Lorne Michaels reminisces about SNL's long-running history and emotional moments last season as he accepts the Emmy along with the cast of the show.
Appropriately for October, this clip will turn into a pumpkin later this month when Fox takes it down and the Television Academy uploads its copy onto its YouTube channel.  I'll replace it then.

The show itself was not alone in winning a Primetime Emmy.  Don Roy King won a statuette for Outsanding Directing for a Variety Series.  Watch "SNL" Director Don Roy King Celebrate His Ninth Emmy Win from IMDB.

Longtime #SaturdayNightLive director #DonRoyKing confirms that no matter how many times you win an #Emmy, it never get[s] old.
Congratulations!  Here's to yet another great season.

Speaking of which, as impeachment is the big story of the week, it's no surprise that SNL had their own comedic take on it.  Watch two clips from last night's show on the topic, beginning with Mike Pence Impeachment Strategy Cold Open.

Vice President Mike Pence (Beck Bennett) consults with William Barr (Aidy Bryant), Rudy Giuliani (Kate McKinnon) and Mike Pompeo (Matthew Broderick) to strategize about his options during Trump's impeachment investigation.
Rudy Giuliani as The Joker made a good punchline.  If I call Trump The Penguin, then someone has to be The Joker.

Next, Weekend Update: Trump Brushes Off Impeachment Concerns not only covered impeachment, but also alligators in the moat for the wall.

Weekend Update anchors Colin Jost and Michael Che tackle the week's biggest news, like mounting evidence of corruption against Trump in his Ukraine impeachment scandal.
I felt better about the week's news after having a good laugh at it, just like I almost always do, although I thought the joke about Bernie Sanders' heart attack was a bit cold.  Funny, but cold.

Follow over the jump for all of the Emmy Awards SNL won.

Saturday, October 5, 2019

Celebrate 'Last Week Tonight' winning four Emmy Awards with 'Psychics'

I concluded 'RuPaul's Drag Race' wins Outstanding Competition Program while RuPaul tells viewers to register to vote by telling my readers to "Stay tuned, as I plan on covering the awards won by 'Last Week Tonight with John Oliver' and other talk variety shows and their hosts."  The show won four Emmy Awards, Outstanding Technical Direction, Camerawork, Video Control for a Series and Outstanding Picture Editing For Variety Programming at the Creative Arts Emmy Awards and Outstanding Talk Variety Series and Outstanding Writing for a Variety Series at the Primetime Emmy Awards.*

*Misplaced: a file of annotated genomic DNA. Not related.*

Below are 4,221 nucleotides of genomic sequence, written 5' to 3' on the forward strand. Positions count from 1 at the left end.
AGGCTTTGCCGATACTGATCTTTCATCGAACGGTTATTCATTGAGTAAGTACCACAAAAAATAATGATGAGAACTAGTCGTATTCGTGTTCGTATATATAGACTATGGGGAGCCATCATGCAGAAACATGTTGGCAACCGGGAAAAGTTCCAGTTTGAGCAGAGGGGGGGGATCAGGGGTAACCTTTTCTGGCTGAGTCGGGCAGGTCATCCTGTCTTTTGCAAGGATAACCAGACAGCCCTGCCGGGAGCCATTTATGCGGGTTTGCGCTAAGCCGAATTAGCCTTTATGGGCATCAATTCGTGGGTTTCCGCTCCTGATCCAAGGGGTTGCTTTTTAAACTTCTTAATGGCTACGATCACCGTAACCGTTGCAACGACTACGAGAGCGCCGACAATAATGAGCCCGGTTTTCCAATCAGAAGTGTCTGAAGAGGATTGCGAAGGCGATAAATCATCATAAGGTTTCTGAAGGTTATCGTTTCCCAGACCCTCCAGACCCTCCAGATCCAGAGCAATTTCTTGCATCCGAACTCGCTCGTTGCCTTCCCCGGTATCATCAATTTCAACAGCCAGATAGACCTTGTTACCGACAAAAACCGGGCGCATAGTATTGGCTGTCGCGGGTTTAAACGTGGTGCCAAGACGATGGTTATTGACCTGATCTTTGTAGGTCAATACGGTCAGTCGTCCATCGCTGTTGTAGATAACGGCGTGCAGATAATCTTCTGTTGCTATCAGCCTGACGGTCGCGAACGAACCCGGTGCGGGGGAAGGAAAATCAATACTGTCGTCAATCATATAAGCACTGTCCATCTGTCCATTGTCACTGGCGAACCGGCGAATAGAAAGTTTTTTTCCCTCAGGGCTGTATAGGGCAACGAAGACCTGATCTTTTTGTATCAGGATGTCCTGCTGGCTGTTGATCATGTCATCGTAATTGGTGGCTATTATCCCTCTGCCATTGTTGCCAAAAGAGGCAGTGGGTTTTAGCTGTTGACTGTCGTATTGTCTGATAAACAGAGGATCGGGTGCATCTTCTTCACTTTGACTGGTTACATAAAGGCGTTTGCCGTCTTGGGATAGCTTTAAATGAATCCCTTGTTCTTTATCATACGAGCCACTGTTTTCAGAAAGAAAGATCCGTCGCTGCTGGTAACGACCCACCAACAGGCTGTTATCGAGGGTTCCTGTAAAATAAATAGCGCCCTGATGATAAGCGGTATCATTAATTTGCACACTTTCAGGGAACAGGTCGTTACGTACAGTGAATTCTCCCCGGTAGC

Since I already used "The Wax and the Furious" from "Last Week Tonight With John Oliver" for Presidents Day, which won Outstanding Picture Editing For Variety Programming, I'm going to celebrate by embedding the other Emmy-winning episode, Psychics, which earned the Emmy for Outstanding Technical Direction, Camerawork, Video Control for a Series.

Psychics may seem harmless and fun on TV, but they can make a lot of money by exploiting vulnerable people.
This is not my usual political fare, but I am a scientist and educator, so I'm going to defend reason against superstition, just as John Oliver and his writers do here.

I thought "Last Week Tonight with John Oliver" was the favorite to win Outstanding Variety Talk Series for the fourth consecutive time and it did.  Watch Emmys 2019 - Jon Oliver wins for the fourth time to see Oliver accept the Emmy.

The Emmys talk show category win for last week tonight with John Oliver...

The 71st Primetime Emmy Awards honored the best in U.S. prime time television programming from June 1, 2018 until May 31, 2019, as chosen by the Academy of Television Arts & Sciences.
First, zoologist me has to point out that Oliver is the voice of a hornbill, not a toucan; there are no toucans in Africa, the setting of "The Lion King."  Second, his reference to municipal tax districts reminds me that the Reedy Creek Improvement District was lucky not to be mentioned in the segment and that I should eventually get around to embedding the segment.  Finally, as I wrote for RuPaul's acceptance speech, "If and when the Television Academy posts an official clip of this award, I'll replace this one with it."

Speaking of official clips, watch Variety's John Oliver Celebrates 'Last Week Tonight's' Emmys Win Backstage.

John Oliver, host of "Last Week Tonight with John Oliver," celebrated his Emmy win and weighed in on whether the ceremony should've had a host or not while backstage.
Congratulations to Oliver and his crew for all four awards.  Here's to another outstanding season!

*This is the same number of Emmy Awards it won last year but a slightly different set of categories, as the series won Outstanding Interactive Program then instead of Outstanding Technical Direction, Camerawork, Video Control for a Series.  NASA won Outstanding Interactive Program this year, much to my pleasant surprise.  I also thought SNL would win Outstanding Technical Direction, Camerawork, Video Control for a Series, so, surprise to me again.  Speaking of SNL, that show will be the subject of my next entry about the Emmy winners.  Stay tuned.

Previous entries in this series.

Friday, October 4, 2019

Ezra Klein of Vox argues for impeachment even if it doesn't result in conviction and removal

With the call for an impeachment inquiry over KievGate, Ezra Klein of Vox decided it was time to update how to impeach a president.  Watch Impeachment is broken. Impeach Trump, anyway.